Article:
Common Names:Agrimonia eupatoria has other common names like agrimony, liverwort, cockleburr, sticklewort.
DescriptionAgrimony (Agrimonia) is a genus of 12-15 species of perennial herbaceous flowering plants in the family Rosaceae, native to the temperate regions of the Northern Hemisphere, with one species also in Africa. The species grow to between 0.5-2 m tall, with interrupted pinnate leaves, and yellow flowers borne on a single (usually unbranched) spike. This has long leaves, dented about the edges, green above and grayish underneath, and a little hairy; a strong, round, hairy brown stalk, two or three feet (60 to 90 cm) high, and small yellow flowers one above another in long spikes.
Found inIt is distributed widely in the United States, Southern Canada and Northern Hemisphere - abundant throughout England and more localized in Scotland.
HabitatThe most preferred habitat for agrimony is full sun, average soil and dry weather. It mainly grows on hedge banks, sides of fields, dry thickets and all waste lands. Agrimony tolerates dry spells well.
CultivationAgrimony should be harvested shortly before or during summer flowering. This perennial herb is usually grown from seeds. Sow in late winter, as germination takes place under cold conditions. Agrimony grows best in well-drained soil and full sun. Cut the flowers when the plant starts to bloom. Cut the leaves as required and hang to dry. This herb prefers light well-drained soil, and is easily propagated in early spring by seed or division of older plants. It is susceptible to powdery mildew however. Tilling is effective, deep roots make hand cultivation difficult.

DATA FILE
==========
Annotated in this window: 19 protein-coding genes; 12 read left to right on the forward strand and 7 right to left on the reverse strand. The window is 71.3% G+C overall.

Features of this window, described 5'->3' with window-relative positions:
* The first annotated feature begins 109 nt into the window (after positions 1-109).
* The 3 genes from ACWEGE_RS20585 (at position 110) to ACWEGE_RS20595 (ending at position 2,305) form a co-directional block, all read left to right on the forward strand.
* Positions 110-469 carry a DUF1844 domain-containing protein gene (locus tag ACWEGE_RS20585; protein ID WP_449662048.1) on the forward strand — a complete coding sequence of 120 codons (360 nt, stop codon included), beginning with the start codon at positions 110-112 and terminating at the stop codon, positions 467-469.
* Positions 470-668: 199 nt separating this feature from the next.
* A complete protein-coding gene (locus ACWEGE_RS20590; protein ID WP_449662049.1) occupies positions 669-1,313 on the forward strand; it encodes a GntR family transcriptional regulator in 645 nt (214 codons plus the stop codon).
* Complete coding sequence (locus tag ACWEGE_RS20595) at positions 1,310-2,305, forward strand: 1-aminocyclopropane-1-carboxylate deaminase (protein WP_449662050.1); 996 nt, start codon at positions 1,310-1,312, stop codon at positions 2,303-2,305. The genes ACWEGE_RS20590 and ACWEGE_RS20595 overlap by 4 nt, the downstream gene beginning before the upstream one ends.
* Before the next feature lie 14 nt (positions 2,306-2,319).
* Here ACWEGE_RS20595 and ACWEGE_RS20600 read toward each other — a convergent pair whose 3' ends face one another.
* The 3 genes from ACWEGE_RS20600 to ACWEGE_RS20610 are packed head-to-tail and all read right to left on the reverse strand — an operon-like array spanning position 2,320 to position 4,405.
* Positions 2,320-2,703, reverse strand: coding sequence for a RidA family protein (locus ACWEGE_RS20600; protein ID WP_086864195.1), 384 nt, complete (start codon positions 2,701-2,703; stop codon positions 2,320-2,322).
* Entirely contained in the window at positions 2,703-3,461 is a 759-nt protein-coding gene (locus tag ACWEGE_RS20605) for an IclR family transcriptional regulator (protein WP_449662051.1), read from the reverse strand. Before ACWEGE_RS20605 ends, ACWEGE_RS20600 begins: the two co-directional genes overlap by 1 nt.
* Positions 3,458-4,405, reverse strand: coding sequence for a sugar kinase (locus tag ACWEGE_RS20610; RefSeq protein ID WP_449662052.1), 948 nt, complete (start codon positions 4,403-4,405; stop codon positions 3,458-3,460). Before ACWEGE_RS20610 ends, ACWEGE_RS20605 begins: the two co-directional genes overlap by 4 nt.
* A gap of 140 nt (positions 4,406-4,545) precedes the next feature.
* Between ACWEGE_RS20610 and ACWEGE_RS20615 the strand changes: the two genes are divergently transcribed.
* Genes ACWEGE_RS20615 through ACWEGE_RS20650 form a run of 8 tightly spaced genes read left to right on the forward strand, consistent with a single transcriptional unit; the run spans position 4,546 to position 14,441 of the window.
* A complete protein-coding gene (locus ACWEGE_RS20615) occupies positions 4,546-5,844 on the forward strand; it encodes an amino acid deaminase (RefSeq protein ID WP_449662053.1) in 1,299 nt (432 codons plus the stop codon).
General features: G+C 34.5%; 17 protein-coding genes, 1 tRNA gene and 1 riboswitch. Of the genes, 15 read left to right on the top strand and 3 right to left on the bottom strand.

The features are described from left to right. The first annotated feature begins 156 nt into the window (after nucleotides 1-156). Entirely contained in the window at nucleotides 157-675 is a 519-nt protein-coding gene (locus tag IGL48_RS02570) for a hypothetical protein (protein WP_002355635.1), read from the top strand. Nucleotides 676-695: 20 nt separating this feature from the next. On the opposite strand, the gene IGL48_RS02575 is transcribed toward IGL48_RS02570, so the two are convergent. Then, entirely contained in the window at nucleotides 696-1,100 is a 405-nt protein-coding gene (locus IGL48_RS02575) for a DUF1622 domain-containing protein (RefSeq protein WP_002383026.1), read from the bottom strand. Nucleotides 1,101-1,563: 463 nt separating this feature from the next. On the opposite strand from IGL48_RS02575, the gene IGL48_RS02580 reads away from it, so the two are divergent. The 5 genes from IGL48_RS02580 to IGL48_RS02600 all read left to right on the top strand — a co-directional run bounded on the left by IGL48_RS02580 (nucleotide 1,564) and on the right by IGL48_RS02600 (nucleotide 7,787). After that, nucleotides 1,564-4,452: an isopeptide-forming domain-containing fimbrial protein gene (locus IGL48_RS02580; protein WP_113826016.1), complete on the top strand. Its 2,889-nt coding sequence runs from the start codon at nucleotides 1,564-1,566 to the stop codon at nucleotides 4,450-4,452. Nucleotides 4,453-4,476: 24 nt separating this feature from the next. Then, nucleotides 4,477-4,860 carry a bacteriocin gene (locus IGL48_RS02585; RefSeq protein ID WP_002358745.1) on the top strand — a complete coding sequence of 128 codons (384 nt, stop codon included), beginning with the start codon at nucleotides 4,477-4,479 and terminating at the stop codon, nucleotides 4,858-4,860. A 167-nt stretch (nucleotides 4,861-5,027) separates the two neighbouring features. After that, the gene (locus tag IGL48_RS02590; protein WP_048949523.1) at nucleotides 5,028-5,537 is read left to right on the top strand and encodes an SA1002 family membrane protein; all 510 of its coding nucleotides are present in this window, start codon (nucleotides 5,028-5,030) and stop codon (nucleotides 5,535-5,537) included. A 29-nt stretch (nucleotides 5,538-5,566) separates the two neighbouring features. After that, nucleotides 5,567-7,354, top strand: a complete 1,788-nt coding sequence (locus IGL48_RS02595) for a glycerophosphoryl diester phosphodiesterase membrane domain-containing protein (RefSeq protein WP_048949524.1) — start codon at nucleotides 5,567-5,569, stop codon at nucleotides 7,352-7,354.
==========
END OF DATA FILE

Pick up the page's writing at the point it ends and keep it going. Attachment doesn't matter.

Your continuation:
Flowering SeasonMidsummer, the seed being ripe shortly after.
Parts UsedThe whole herb is generally used for its medicinal value. The dried foliage is the main part of the plant used in medicine.
Medicinal ApplicationIt is mainly used as a gastro-intestinal tonic. It cures coughs, skin eruptions and cystitis. Agrimony is perhaps best known as a wound herb used on medieval battlefields to staunch bleeding. Agrimony is most used in modern herbal practice as a mild astringent and a tonic, the tannins it contains tone the mucus membranes making it is useful for alleviating the symptoms of coughs, bronchitis and asthma. The herbal tea can be used as a skin wash, it is thought to improve minor injuries and chronic skin conditions. Agrimony's astringency is effective against diarrhea, especially in small children, and because of its low toxicity, the herb is particularly suitable for children's illnesses. Agrimony stops irritation of the urinary tract that may increase a child's urge to urinate and, therefore, may be useful in the treatment of bladder leakage (cannot hold urine), bed-wetting and adult incontinence. The tannin content is responsible for many of its medicinal uses. The dried leaves can be used to make tea for drinking or as a throat gargle. Preliminary studies suggest that agrimony may be useful against certain bacterial and viral infections, for tumor growth inhibition, diabetes, and hypertension (high blood pressure).
General ApplicationAgrimonia species are used as food plants by the larvae of some Lepidoptera species including Grizzled Skipper (recorded on A. eupatoria) and Large Grizzled Skipper.
Folklores and MythsOne of the few magic herbs believed to reverse a jinx, curse, or hex after it has been put on you. It is used in protection spells, to banish negative energies and spirits and to reverse spells and send them back to the sender. It is also used to put under the pillow of a sleeping person to cause a deep sleep until the Agrimony is removed.